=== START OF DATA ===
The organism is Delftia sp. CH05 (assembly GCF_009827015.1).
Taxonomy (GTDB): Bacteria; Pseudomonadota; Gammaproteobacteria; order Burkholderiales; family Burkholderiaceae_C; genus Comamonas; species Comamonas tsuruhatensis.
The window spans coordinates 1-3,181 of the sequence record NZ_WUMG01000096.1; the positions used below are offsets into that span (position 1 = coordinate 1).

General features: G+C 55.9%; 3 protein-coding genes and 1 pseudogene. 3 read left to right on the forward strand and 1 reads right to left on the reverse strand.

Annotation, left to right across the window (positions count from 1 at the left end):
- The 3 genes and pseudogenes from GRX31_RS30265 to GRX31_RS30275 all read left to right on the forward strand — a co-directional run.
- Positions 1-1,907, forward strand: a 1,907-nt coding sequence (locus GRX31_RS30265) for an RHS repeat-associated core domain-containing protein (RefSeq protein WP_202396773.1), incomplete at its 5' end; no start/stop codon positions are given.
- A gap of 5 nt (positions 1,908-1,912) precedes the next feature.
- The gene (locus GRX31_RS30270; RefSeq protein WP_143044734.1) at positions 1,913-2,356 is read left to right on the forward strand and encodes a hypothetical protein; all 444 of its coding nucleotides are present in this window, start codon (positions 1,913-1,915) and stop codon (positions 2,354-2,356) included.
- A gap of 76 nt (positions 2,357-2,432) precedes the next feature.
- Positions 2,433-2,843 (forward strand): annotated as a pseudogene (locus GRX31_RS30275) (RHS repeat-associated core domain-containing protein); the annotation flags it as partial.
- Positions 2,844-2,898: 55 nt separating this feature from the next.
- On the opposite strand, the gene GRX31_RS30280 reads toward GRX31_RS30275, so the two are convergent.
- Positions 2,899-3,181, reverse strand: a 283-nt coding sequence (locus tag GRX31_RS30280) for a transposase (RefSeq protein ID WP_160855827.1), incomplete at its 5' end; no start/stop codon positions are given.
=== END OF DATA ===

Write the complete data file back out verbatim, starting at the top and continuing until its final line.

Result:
The organism is Delftia sp. CH05 (assembly GCF_009827015.1).
Taxonomy (GTDB): Bacteria; Pseudomonadota; Gammaproteobacteria; order Burkholderiales; family Burkholderiaceae_C; genus Comamonas; species Comamonas tsuruhatensis.
The window spans coordinates 1-3,181 of the sequence record NZ_WUMG01000096.1; the positions used below are offsets into that span (position 1 = coordinate 1).

General features: G+C 55.9%; 3 protein-coding genes and 1 pseudogene. 3 read left to right on the forward strand and 1 reads right to left on the reverse strand.

Annotation, left to right across the window (positions count from 1 at the left end):
- The 3 genes and pseudogenes from GRX31_RS30265 to GRX31_RS30275 all read left to right on the forward strand — a co-directional run.
- Positions 1-1,907, forward strand: a 1,907-nt coding sequence (locus GRX31_RS30265) for an RHS repeat-associated core domain-containing protein (RefSeq protein WP_202396773.1), incomplete at its 5' end; no start/stop codon positions are given.
- A gap of 5 nt (positions 1,908-1,912) precedes the next feature.
- The gene (locus GRX31_RS30270; RefSeq protein WP_143044734.1) at positions 1,913-2,356 is read left to right on the forward strand and encodes a hypothetical protein; all 444 of its coding nucleotides are present in this window, start codon (positions 1,913-1,915) and stop codon (positions 2,354-2,356) included.
- A gap of 76 nt (positions 2,357-2,432) precedes the next feature.
- Positions 2,433-2,843 (forward strand): annotated as a pseudogene (locus GRX31_RS30275) (RHS repeat-associated core domain-containing protein); the annotation flags it as partial.
- Positions 2,844-2,898: 55 nt separating this feature from the next.
- On the opposite strand, the gene GRX31_RS30280 reads toward GRX31_RS30275, so the two are convergent.
- Positions 2,899-3,181, reverse strand: a 283-nt coding sequence (locus tag GRX31_RS30280) for a transposase (RefSeq protein ID WP_160855827.1), incomplete at its 5' end; no start/stop codon positions are given.